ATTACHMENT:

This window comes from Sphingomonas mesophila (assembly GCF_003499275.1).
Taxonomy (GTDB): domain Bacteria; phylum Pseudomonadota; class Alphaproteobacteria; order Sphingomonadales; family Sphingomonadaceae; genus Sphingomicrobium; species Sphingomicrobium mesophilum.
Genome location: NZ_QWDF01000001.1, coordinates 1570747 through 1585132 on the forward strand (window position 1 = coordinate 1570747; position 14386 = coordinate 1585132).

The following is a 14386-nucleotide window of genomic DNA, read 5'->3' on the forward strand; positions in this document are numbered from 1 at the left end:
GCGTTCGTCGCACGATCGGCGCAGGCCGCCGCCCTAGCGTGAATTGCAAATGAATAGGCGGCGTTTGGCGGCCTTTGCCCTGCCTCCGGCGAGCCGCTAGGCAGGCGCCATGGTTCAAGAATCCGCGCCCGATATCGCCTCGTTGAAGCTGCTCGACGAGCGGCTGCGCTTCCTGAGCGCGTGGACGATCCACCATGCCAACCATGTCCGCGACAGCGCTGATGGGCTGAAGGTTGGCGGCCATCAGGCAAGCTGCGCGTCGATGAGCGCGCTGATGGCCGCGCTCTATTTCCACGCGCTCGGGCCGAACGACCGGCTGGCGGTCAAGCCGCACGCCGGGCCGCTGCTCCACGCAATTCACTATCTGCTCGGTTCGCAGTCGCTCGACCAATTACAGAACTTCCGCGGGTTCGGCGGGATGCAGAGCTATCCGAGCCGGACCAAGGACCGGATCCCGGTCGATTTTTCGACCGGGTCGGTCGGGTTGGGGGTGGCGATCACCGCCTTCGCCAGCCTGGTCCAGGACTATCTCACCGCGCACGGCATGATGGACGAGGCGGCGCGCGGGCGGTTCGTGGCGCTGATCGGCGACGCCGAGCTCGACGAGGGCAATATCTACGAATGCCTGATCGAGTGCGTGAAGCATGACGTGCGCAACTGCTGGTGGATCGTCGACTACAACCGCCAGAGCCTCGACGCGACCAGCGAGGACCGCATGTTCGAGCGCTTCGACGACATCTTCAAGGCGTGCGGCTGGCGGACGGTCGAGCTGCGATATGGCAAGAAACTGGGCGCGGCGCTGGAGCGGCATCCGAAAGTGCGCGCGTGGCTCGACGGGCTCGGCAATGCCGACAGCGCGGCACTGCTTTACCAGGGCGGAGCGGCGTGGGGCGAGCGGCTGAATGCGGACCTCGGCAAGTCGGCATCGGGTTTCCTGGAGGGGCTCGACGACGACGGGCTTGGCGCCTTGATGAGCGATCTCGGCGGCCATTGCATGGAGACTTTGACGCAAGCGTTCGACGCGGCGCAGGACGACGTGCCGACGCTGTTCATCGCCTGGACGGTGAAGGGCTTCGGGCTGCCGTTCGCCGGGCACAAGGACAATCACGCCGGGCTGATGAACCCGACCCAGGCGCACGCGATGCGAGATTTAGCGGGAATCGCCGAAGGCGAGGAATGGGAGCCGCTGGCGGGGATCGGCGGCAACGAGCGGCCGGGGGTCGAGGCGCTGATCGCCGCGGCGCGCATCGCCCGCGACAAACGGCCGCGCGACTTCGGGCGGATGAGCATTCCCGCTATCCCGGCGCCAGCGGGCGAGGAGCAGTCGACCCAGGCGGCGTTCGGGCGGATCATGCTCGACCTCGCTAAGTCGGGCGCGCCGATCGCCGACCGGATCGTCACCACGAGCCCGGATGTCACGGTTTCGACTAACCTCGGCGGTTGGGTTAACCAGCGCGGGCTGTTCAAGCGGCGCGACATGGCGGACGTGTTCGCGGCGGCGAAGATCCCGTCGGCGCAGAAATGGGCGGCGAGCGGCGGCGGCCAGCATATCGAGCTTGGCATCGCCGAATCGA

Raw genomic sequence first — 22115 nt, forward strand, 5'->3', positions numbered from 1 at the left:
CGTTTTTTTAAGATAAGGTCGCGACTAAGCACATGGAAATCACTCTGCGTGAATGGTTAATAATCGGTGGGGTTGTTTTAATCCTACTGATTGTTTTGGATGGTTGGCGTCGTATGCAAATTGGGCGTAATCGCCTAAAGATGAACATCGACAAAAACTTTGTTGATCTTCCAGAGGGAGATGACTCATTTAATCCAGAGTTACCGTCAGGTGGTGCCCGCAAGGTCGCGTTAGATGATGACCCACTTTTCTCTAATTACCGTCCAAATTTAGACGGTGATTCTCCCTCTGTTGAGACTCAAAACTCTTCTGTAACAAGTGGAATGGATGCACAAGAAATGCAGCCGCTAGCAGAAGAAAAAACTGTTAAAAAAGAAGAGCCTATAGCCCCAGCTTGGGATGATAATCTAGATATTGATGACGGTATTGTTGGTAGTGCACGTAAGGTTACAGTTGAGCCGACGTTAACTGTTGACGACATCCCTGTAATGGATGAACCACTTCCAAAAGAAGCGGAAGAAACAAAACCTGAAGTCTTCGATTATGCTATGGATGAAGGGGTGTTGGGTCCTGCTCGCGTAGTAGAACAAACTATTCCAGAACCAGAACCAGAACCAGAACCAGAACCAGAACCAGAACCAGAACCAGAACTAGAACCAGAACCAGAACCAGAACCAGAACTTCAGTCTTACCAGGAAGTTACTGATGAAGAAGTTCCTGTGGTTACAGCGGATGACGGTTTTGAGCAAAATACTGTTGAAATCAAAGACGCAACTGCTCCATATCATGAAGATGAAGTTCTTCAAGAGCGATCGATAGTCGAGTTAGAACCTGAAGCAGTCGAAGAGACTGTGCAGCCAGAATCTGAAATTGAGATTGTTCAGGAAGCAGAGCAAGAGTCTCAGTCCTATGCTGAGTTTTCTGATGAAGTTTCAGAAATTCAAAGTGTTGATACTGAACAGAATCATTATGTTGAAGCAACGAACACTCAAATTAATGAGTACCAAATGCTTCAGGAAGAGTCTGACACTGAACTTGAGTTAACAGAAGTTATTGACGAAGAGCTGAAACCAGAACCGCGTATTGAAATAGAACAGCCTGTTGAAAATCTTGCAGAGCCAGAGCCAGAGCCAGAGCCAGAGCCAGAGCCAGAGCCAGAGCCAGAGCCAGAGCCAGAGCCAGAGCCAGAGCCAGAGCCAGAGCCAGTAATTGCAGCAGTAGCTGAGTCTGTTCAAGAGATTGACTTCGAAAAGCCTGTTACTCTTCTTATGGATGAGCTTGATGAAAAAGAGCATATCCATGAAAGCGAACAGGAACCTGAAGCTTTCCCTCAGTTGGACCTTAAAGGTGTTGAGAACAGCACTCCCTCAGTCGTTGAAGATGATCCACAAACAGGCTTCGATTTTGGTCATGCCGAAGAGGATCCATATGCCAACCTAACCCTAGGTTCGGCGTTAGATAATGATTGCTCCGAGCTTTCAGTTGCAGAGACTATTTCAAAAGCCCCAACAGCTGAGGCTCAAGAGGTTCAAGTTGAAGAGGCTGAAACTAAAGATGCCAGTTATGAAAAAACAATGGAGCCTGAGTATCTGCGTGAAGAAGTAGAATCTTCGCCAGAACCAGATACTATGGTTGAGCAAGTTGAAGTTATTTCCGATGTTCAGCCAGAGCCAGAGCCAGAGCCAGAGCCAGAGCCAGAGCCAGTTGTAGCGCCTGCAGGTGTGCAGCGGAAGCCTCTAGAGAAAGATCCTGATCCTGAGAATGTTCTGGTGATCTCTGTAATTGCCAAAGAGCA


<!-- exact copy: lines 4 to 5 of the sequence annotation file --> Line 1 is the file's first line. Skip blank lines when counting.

The following is a 14386-nucleotide window of genomic DNA, read 5'->3' on the forward strand; positions in this document are numbered from 1 at the left end:
GCGTTCGTCGCACGATCGGCGCAGGCCGCCGCCCTAGCGTGAATTGCAAATGAATAGGCGGCGTTTGGCGGCCTTTGCCCTGCCTCCGGCGAGCCGCTAGGCAGGCGCCATGGTTCAAGAATCCGCGCCCGATATCGCCTCGTTGAAGCTGCTCGACGAGCGGCTGCGCTTCCTGAGCGCGTGGACGATCCACCATGCCAACCATGTCCGCGACAGCGCTGATGGGCTGAAGGTTGGCGGCCATCAGGCAAGCTGCGCGTCGATGAGCGCGCTGATGGCCGCGCTCTATTTCCACGCGCTCGGGCCGAACGACCGGCTGGCGGTCAAGCCGCACGCCGGGCCGCTGCTCCACGCAATTCACTATCTGCTCGGTTCGCAGTCGCTCGACCAATTACAGAACTTCCGCGGGTTCGGCGGGATGCAGAGCTATCCGAGCCGGACCAAGGACCGGATCCCGGTCGATTTTTCGACCGGGTCGGTCGGGTTGGGGGTGGCGATCACCGCCTTCGCCAGCCTGGTCCAGGACTATCTCACCGCGCACGGCATGATGGACGAGGCGGCGCGCGGGCGGTTCGTGGCGCTGATCGGCGACGCCGAGCTCGACGAGGGCAATATCTACGAATGCCTGATCGAGTGCGTGAAGCATGACGTGCGCAACTGCTGGTGGATCGTCGACTACAACCGCCAGAGCCTCGACGCGACCAGCGAGGACCGCATGTTCGAGCGCTTCGACGACATCTTCAAGGCGTGCGGCTGGCGGACGGTCGAGCTGCGATATGGCAAGAAACTGGGCGCGGCGCTGGAGCGGCATCCGAAAGTGCGCGCGTGGCTCGACGGGCTCGGCAATGCCGACAGCGCGGCACTGCTTTACCAGGGCGGAGCGGCGTGGGGCGAGCGGCTGAATGCGGACCTCGGCAAGTCGGCATCGGGTTTCCTGGAGGGGCTCGACGACGACGGGCTTGGCGCCTTGATGAGCGATCTCGGCGGCCATTGCATGGAGACTTTGACGCAAGCGTTCGACGCGGCGCAGGACGACGTGCCGACGCTGTTCATCGCCTGGACGGTGAAGGGCTTCGGGCTGCCGTTCGCCGGGCACAAGGACAATCACGCCGGGCTGATGAACCCGACCCAGGCGCACGCGATGCGAGATTTAGCGGGAATCGCCGAAGGCGAGGAATGGGAGCCGCTGGCGGGGATCGGCGGCAACGAGCGGCCGGGGGTCGAGGCGCTGATCGCCGCGGCGCGCATCGCCCGCGACAAACGGCCGCGCGACTTCGGGCGGATGAGCATTCCCGCTATCCCGGCGCCAGCGGGCGAGGAGCAGTCGACCCAGGCGGCGTTCGGGCGGATCATGCTCGACCTCGCTAAGTCGGGCGCGCCGATCGCCGACCGGATCGTCACCACGAGCCCGGATGTCACGGTTTCGACTAACCTCGGCGGTTGGGTTAACCAGCGCGGGCTGTTCAAGCGGCGCGACATGGCGGACGTGTTCGCGGCGGCGAAGATCCCGTCGGCGCAGAAATGGGCGGCGAGCGGCGGCGGCCAGCATATCGAGCTTGGCATCGCCGAATCGA